The gullibility of journalism has a history where professional journalism was made based on three interrelated ideas. First, at the level of reporting practice, a structural dependency of “legitimate sources” was camouflaged with a detached and critical style, a performative version of autonomy. Second, at the level of institutional relations, journalism leaned (in the last instance) on the epistemological, cultural and moral authority of a differentiated modern institutional order and its capacity to tackle social problems. Third, at the level technology journalism relied on the practical necessity of mass media (technology) for constructing attention and translating it to political (social) power. Post-truth politics hits journalism on all these three fronts, simultaneously. It effectively plays norms of reporting against journalism, exposing the independence of journalism as a front for elite power. It abandons the logic of differentiation and the idea of expertise and replaces bargaining and compromise with loyalty, revelation and charisma. It rejects the need for legitimation of policy in imagined public sphere, embraces the techniques of attention control, and weaponizes small group communication lessons into mobilization of a political base. This multi-layered attack is powerful because it takes advantage of real weaknesses and contradictions of the inherited political communication. After outlining this diagnoses, this presentation considers briefly two interrelated strategies of supporting more truth-oriented, rational and deliberative political communication: 1) differentiated responses to the three broken moments and 2) a (wicked) problem-centered orientation to developing new practices.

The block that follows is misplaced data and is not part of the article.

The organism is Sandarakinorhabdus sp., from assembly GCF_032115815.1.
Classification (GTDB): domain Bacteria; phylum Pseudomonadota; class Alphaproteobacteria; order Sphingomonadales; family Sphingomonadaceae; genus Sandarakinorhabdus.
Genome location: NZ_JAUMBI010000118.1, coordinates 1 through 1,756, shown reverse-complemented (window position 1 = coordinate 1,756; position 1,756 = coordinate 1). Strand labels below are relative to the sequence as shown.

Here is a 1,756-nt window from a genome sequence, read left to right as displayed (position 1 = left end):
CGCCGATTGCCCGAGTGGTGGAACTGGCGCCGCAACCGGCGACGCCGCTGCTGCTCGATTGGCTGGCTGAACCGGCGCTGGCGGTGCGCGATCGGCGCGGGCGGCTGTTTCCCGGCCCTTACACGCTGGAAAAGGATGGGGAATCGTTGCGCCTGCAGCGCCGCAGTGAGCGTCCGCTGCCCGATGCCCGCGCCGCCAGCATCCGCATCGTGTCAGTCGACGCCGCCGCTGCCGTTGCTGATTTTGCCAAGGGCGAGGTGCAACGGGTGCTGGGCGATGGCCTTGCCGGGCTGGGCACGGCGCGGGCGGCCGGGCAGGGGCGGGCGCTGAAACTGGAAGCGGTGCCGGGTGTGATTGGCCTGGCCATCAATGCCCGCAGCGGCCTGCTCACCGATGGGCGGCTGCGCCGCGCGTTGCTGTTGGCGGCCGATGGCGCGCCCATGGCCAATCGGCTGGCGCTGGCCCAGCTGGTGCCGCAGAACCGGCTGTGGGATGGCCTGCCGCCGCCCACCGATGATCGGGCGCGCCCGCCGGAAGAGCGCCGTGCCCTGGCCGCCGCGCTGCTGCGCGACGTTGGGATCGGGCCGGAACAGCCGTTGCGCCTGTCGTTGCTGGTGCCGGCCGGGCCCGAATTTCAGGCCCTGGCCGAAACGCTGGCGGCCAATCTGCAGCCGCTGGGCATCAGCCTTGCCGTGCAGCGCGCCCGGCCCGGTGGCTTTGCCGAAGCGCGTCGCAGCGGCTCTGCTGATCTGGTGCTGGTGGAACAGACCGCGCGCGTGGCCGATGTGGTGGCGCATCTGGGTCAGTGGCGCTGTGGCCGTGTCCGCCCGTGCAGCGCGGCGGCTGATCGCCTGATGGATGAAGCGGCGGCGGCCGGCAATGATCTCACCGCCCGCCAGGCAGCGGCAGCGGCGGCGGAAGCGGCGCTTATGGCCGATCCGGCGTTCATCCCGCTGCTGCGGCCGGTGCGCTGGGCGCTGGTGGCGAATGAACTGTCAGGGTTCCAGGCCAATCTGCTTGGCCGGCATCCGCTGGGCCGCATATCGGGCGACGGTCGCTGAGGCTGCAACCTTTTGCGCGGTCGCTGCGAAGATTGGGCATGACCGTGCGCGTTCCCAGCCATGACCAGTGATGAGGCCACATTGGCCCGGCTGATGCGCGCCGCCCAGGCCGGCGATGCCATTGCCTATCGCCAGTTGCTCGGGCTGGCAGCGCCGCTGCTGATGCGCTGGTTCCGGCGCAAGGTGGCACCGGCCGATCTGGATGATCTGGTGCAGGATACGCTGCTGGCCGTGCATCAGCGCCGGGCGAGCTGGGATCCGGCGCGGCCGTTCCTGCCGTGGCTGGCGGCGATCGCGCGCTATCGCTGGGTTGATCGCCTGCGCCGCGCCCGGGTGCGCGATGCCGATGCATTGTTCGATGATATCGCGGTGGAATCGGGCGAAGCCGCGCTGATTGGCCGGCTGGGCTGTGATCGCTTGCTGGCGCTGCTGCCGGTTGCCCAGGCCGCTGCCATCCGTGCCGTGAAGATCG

Susana Salgado (Instituto de Ciências Sociais da Universidade de Lisboa): The populism-journalism puzzle